Ventilatory Responsiveness to CO2 Above & Below Eupnea: Relative Importance of Peripheral Chemoreception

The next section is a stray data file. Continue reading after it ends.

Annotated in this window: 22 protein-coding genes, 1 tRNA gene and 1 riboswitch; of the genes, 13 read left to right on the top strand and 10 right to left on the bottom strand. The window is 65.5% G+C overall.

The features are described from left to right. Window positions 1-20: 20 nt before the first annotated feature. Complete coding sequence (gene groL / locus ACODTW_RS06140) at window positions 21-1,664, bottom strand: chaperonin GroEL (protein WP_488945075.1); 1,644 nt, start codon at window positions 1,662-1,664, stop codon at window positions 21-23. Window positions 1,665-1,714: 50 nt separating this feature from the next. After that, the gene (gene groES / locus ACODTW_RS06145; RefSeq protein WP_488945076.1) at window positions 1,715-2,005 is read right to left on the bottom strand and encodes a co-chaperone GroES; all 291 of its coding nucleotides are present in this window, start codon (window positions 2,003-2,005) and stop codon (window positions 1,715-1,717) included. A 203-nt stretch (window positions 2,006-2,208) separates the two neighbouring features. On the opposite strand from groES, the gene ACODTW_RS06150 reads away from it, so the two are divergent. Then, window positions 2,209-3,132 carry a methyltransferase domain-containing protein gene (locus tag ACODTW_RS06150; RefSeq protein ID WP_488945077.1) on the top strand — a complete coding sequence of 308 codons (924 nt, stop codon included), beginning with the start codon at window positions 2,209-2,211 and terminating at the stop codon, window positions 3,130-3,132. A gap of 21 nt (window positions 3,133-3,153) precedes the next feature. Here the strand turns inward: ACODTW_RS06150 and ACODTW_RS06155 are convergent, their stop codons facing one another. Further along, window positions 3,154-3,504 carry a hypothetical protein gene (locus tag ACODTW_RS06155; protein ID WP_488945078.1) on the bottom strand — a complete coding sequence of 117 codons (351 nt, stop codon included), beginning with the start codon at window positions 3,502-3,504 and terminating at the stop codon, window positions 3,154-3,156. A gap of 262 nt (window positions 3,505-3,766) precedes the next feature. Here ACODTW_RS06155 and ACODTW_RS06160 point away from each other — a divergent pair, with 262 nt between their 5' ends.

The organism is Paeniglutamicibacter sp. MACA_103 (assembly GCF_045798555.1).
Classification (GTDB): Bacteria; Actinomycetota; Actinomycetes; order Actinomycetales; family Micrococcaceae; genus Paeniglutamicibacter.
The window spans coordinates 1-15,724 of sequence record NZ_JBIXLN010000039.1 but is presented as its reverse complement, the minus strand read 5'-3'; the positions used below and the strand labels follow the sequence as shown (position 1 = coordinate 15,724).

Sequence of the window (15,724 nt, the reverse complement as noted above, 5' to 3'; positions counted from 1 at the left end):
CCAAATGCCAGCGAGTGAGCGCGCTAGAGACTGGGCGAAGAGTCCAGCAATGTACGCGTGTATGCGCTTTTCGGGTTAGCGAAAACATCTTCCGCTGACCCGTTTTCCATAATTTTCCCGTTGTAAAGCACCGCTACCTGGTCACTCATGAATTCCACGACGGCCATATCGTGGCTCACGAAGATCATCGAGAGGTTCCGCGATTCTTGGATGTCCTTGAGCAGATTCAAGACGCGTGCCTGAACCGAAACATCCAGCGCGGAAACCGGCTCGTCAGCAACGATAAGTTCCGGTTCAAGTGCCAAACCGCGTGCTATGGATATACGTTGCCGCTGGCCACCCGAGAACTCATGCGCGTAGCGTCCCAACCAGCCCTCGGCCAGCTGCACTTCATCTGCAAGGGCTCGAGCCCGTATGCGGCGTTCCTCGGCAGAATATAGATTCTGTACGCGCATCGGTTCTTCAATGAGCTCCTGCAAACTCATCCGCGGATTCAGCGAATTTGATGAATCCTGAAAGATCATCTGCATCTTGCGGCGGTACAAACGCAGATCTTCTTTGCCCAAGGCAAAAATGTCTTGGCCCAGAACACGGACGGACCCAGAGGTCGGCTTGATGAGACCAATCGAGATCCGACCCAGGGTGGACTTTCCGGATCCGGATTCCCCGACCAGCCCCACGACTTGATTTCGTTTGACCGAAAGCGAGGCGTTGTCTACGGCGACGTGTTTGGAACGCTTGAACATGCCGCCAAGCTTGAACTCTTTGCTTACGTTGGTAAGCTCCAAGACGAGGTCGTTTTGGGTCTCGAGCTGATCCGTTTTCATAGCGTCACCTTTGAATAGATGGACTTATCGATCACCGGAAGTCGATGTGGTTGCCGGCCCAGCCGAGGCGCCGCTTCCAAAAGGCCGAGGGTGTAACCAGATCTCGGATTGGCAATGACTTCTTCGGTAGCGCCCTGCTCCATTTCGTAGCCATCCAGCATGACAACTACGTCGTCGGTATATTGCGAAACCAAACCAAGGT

Sleep apnea is a highly prevalent problem occurring in the general working population at rates of 2–3% in children, 3–7% in middle-aged adults and 10–15% in the healthy elderly (>65 years old).1,2 While anatomical dimensions or mechanical properties of the upper airway are an important risk factor for sleep apnea, neural control over the magnitude and stability of respiratory motor output to both the upper airway and chest wall pump muscles has also emerged as a major contributor to all types of sleep apnea.3, 4, 5, 6, 7 Chemoreflexes are the most important determinant of respiratory drive during sleep. Given the rapidity with which hypopneas/apneas develop in a typical central and/or “mixed” apnea episode, our recent work has addressed the general hypothesis that carotid chemoreceptors have a dominant role in mediating ventilatory responses to transient increases and decreases in CO2 as commonly occurs in sleep-disordered breathing.
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